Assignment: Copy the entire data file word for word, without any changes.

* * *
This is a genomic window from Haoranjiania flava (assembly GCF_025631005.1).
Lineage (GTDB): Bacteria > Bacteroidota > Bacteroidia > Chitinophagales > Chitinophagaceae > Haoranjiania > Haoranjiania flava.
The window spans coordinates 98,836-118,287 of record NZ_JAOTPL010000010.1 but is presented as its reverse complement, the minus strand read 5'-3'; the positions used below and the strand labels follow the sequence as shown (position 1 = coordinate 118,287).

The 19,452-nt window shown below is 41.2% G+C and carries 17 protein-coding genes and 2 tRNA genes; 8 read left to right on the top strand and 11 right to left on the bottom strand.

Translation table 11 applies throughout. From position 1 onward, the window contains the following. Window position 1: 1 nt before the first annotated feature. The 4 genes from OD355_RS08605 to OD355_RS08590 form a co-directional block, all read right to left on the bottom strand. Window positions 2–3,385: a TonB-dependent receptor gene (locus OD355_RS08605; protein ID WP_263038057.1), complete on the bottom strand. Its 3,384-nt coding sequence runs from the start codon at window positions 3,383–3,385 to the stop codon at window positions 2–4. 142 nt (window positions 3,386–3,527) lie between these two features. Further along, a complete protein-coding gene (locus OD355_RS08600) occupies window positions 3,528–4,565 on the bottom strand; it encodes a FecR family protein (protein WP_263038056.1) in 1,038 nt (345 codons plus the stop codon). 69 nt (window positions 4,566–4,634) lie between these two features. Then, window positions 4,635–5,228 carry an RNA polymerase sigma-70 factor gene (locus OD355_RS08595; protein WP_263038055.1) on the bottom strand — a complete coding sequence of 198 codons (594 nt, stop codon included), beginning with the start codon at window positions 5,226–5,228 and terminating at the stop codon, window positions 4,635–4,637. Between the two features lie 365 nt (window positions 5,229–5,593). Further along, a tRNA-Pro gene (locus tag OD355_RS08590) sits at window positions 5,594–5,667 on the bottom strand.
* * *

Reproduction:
This is a genomic window from Haoranjiania flava (assembly GCF_025631005.1).
Lineage (GTDB): Bacteria > Bacteroidota > Bacteroidia > Chitinophagales > Chitinophagaceae > Haoranjiania > Haoranjiania flava.
The window spans coordinates 98,836-118,287 of record NZ_JAOTPL010000010.1 but is presented as its reverse complement, the minus strand read 5'-3'; the positions used below and the strand labels follow the sequence as shown (position 1 = coordinate 118,287).

The 19,452-nt window shown below is 41.2% G+C and carries 17 protein-coding genes and 2 tRNA genes; 8 read left to right on the top strand and 11 right to left on the bottom strand.

Translation table 11 applies throughout. From position 1 onward, the window contains the following. Window position 1: 1 nt before the first annotated feature. The 4 genes from OD355_RS08605 to OD355_RS08590 form a co-directional block, all read right to left on the bottom strand. Window positions 2–3,385: a TonB-dependent receptor gene (locus OD355_RS08605; protein ID WP_263038057.1), complete on the bottom strand. Its 3,384-nt coding sequence runs from the start codon at window positions 3,383–3,385 to the stop codon at window positions 2–4. 142 nt (window positions 3,386–3,527) lie between these two features. Further along, a complete protein-coding gene (locus OD355_RS08600) occupies window positions 3,528–4,565 on the bottom strand; it encodes a FecR family protein (protein WP_263038056.1) in 1,038 nt (345 codons plus the stop codon). 69 nt (window positions 4,566–4,634) lie between these two features. Then, window positions 4,635–5,228 carry an RNA polymerase sigma-70 factor gene (locus OD355_RS08595; protein WP_263038055.1) on the bottom strand — a complete coding sequence of 198 codons (594 nt, stop codon included), beginning with the start codon at window positions 5,226–5,228 and terminating at the stop codon, window positions 4,635–4,637. Between the two features lie 365 nt (window positions 5,229–5,593). Further along, a tRNA-Pro gene (locus tag OD355_RS08590) sits at window positions 5,594–5,667 on the bottom strand.